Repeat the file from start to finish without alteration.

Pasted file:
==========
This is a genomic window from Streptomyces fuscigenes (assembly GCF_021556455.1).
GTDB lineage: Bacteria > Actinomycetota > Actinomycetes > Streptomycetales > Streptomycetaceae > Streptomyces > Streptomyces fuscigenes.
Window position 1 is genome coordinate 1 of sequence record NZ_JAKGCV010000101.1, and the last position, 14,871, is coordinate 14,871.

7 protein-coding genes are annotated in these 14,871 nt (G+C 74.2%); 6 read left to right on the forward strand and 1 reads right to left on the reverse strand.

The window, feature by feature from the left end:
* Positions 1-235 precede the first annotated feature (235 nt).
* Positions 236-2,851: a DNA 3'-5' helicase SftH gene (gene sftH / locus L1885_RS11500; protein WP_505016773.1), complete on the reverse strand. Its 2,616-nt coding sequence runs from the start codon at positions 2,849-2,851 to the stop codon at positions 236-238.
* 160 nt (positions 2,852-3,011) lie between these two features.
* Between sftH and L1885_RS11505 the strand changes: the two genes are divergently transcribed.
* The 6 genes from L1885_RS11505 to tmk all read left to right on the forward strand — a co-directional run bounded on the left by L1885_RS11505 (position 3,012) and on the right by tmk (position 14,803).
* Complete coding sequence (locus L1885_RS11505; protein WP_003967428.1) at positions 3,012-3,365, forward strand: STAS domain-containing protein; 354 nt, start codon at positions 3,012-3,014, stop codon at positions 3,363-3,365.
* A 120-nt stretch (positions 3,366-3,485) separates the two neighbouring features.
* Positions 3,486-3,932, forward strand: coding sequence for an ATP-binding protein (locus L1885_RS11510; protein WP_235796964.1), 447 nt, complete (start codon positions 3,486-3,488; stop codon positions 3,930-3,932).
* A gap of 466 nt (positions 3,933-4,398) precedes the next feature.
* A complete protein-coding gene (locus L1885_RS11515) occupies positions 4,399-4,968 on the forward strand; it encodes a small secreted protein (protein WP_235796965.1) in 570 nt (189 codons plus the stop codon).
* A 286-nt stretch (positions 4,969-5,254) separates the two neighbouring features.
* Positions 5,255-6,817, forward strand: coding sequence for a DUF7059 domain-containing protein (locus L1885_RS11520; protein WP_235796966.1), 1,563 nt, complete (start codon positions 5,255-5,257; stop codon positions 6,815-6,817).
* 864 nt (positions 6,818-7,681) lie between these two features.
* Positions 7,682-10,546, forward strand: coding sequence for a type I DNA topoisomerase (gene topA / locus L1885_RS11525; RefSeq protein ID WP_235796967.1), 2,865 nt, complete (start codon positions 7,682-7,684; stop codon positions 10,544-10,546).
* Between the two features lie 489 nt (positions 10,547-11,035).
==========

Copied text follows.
This is a genomic window from Streptomyces fuscigenes (assembly GCF_021556455.1).
GTDB lineage: Bacteria > Actinomycetota > Actinomycetes > Streptomycetales > Streptomycetaceae > Streptomyces > Streptomyces fuscigenes.
Window position 1 is genome coordinate 1 of sequence record NZ_JAKGCV010000101.1, and the last position, 14,871, is coordinate 14,871.

7 protein-coding genes are annotated in these 14,871 nt (G+C 74.2%); 6 read left to right on the forward strand and 1 reads right to left on the reverse strand.

The window, feature by feature from the left end:
* Positions 1-235 precede the first annotated feature (235 nt).
* Positions 236-2,851: a DNA 3'-5' helicase SftH gene (gene sftH / locus L1885_RS11500; protein WP_505016773.1), complete on the reverse strand. Its 2,616-nt coding sequence runs from the start codon at positions 2,849-2,851 to the stop codon at positions 236-238.
* 160 nt (positions 2,852-3,011) lie between these two features.
* Between sftH and L1885_RS11505 the strand changes: the two genes are divergently transcribed.
* The 6 genes from L1885_RS11505 to tmk all read left to right on the forward strand — a co-directional run bounded on the left by L1885_RS11505 (position 3,012) and on the right by tmk (position 14,803).
* Complete coding sequence (locus L1885_RS11505; protein WP_003967428.1) at positions 3,012-3,365, forward strand: STAS domain-containing protein; 354 nt, start codon at positions 3,012-3,014, stop codon at positions 3,363-3,365.
* A 120-nt stretch (positions 3,366-3,485) separates the two neighbouring features.
* Positions 3,486-3,932, forward strand: coding sequence for an ATP-binding protein (locus L1885_RS11510; protein WP_235796964.1), 447 nt, complete (start codon positions 3,486-3,488; stop codon positions 3,930-3,932).
* A gap of 466 nt (positions 3,933-4,398) precedes the next feature.
* A complete protein-coding gene (locus L1885_RS11515) occupies positions 4,399-4,968 on the forward strand; it encodes a small secreted protein (protein WP_235796965.1) in 570 nt (189 codons plus the stop codon).
* A 286-nt stretch (positions 4,969-5,254) separates the two neighbouring features.
* Positions 5,255-6,817, forward strand: coding sequence for a DUF7059 domain-containing protein (locus L1885_RS11520; protein WP_235796966.1), 1,563 nt, complete (start codon positions 5,255-5,257; stop codon positions 6,815-6,817).
* 864 nt (positions 6,818-7,681) lie between these two features.
* Positions 7,682-10,546, forward strand: coding sequence for a type I DNA topoisomerase (gene topA / locus L1885_RS11525; RefSeq protein ID WP_235796967.1), 2,865 nt, complete (start codon positions 7,682-7,684; stop codon positions 10,544-10,546).
* Between the two features lie 489 nt (positions 10,547-11,035).